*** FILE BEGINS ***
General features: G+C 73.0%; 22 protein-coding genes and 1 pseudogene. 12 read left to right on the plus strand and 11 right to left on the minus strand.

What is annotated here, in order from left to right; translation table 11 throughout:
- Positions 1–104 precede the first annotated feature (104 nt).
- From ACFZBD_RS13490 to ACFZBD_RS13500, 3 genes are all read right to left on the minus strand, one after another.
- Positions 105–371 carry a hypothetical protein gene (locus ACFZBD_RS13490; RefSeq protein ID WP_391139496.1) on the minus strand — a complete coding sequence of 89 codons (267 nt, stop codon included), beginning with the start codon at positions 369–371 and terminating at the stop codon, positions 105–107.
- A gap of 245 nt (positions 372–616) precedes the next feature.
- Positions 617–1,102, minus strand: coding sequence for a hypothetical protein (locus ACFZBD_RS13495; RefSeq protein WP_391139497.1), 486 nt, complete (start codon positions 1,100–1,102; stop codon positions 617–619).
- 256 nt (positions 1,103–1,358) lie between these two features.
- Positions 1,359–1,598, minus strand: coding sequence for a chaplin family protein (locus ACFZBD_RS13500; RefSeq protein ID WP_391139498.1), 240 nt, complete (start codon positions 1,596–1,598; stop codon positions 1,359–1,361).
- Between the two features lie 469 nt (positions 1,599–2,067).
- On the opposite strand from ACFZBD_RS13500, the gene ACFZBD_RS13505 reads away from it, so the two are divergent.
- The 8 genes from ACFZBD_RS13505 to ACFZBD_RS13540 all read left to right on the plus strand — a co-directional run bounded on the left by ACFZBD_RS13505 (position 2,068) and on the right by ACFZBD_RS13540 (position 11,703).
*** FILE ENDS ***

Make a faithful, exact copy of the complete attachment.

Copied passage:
General features: G+C 73.0%; 22 protein-coding genes and 1 pseudogene. 12 read left to right on the plus strand and 11 right to left on the minus strand.

What is annotated here, in order from left to right; translation table 11 throughout:
- Positions 1–104 precede the first annotated feature (104 nt).
- From ACFZBD_RS13490 to ACFZBD_RS13500, 3 genes are all read right to left on the minus strand, one after another.
- Positions 105–371 carry a hypothetical protein gene (locus ACFZBD_RS13490; RefSeq protein ID WP_391139496.1) on the minus strand — a complete coding sequence of 89 codons (267 nt, stop codon included), beginning with the start codon at positions 369–371 and terminating at the stop codon, positions 105–107.
- A gap of 245 nt (positions 372–616) precedes the next feature.
- Positions 617–1,102, minus strand: coding sequence for a hypothetical protein (locus ACFZBD_RS13495; RefSeq protein WP_391139497.1), 486 nt, complete (start codon positions 1,100–1,102; stop codon positions 617–619).
- 256 nt (positions 1,103–1,358) lie between these two features.
- Positions 1,359–1,598, minus strand: coding sequence for a chaplin family protein (locus ACFZBD_RS13500; RefSeq protein ID WP_391139498.1), 240 nt, complete (start codon positions 1,596–1,598; stop codon positions 1,359–1,361).
- Between the two features lie 469 nt (positions 1,599–2,067).
- On the opposite strand from ACFZBD_RS13500, the gene ACFZBD_RS13505 reads away from it, so the two are divergent.
- The 8 genes from ACFZBD_RS13505 to ACFZBD_RS13540 all read left to right on the plus strand — a co-directional run bounded on the left by ACFZBD_RS13505 (position 2,068) and on the right by ACFZBD_RS13540 (position 11,703).